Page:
In deference to the national Democratic Party, which wanted to maintain New Hampshire as the first "real" primary, D.C.'s Democrats agreed that no delegates to the party convention would be chosen by early D.C. voters; it's a "beauty contest." What local activists seem not to have asked themselves is why, that being the case, any candidate should spend time and money on D.C.? Obviously, if you expect to win here easily, as Dean does, you might as well stay on the ballot. And if your campaign is a long shot and you have nothing to lose—like Sharpton, Kucinich, and Moseley Braun—you might as well take your chances and play it out. But if you're looking at the prospect of early negative headlines pronouncing you a loser, what's the point? You minimize your losses and withdraw.

This is not an unknown phenomenon; candidates have been known to pass on better established contests for just such painfully obvious reasons. The plain truth is that this event was set up to fail. (Here's an alternative scenario for how local activists might have approached the primary.)Yet some of the city's Democrats have been in a steady state of public rage for months. They're not kicking themselves for their poorly thought-through strategy (not in public, anyway); some of them, however, have been lashing out at everybody else.

A candidates' "debate" staged in D.C. on Friday put this anger on remarkable display. This debate was quite an event. Even Dean skipped it, which meant that the line-up of candidates was limited to Sharpton, Moseley Braun, and Kucinich. (The Washington Post stuck its story about the event on page 7.) The debate's organizers actually tried to embarrass the absent Dean—the only major candidate to leave his name on the city's ballot—by putting an empty chair on the stage to emphasize his absence. Indeed, the first question directed to the candidates was aimed at Dean's chair. A long-time statehood activist named Mark Plotkin—he's got a politics show on the local all-news radio station—asked the chair this: If you're so supportive of D.C.'s voting aspirations, "Why aren't you here?"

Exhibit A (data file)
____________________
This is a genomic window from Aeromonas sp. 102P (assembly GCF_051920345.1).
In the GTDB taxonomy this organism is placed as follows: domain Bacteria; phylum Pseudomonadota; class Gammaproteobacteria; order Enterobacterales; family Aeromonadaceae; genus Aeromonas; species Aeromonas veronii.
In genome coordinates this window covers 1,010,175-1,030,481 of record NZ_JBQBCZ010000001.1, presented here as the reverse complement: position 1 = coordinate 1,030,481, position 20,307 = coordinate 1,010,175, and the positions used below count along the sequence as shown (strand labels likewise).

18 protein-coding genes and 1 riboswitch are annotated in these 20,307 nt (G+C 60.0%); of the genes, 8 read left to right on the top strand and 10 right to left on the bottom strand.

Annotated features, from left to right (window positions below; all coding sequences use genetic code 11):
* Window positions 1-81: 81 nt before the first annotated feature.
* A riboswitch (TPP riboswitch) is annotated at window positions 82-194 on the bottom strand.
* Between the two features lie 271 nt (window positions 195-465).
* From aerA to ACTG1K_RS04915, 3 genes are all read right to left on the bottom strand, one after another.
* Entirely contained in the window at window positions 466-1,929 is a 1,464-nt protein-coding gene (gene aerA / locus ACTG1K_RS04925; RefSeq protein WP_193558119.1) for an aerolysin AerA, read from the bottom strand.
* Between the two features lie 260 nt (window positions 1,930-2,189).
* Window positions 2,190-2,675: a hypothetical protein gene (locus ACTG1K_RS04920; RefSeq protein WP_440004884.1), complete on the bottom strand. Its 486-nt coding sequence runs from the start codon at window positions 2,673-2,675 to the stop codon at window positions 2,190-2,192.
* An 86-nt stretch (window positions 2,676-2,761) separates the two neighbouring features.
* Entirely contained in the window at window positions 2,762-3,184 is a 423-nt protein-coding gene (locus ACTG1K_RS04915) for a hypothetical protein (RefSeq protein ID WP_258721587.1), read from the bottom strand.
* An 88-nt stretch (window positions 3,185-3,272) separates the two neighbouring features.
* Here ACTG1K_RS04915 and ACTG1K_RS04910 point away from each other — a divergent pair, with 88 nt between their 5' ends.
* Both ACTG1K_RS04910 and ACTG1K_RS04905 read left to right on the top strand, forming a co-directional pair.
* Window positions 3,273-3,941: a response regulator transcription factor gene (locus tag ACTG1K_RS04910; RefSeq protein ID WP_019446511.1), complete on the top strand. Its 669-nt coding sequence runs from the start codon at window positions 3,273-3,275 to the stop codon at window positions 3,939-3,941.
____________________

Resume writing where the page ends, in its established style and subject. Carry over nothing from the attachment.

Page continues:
But being there wasn't good enough, either. Plotkin later wanted to know if the three long-shot candidates who had shown up to debate were making D.C. voting rights an issue when they campaigned everywhere else in the country. The candidates seemed justifiably dumbstruck by such a question, and Moseley Braun actually offered a mild protest over treating the city's "friends," as she termed herself and the other candidates present, in such a fashion.

Doesn't she realize that if D.C.'s voting rights woes haven't become a national campaign issue, it's her fault? Or maybe the fault of no-show candidate Dean? Or the candidates who didn't show up to campaign? Or maybe it'll be the fault of local Democratic voters, who may not show up to vote.

It couldn't be the fault of the actvists, could it? They seem to have expected the slate of Democratic candidates to go through the motions here, as if they were characters cast in a locally produced morality play, on principle. Of course, anybody who thinks that national politicians are going to endanger their campaigns to demonstrate somebody else's principle deserves to have his morality play fold in previews, and that's just what's happened.

By the way, since tomorrow's event is just a beauty contest, you may be wondering what democratic process will pick the city's 39 actual convention delegates. The answer is that while a few will be chosen in caucuses in coming weeks, the great majority of them will be either "super delegates," who attend the convention because of their party positions and thus don't need to be elected, or else they will be handpicked by local party officials, and thus don't need to bother with elections, either.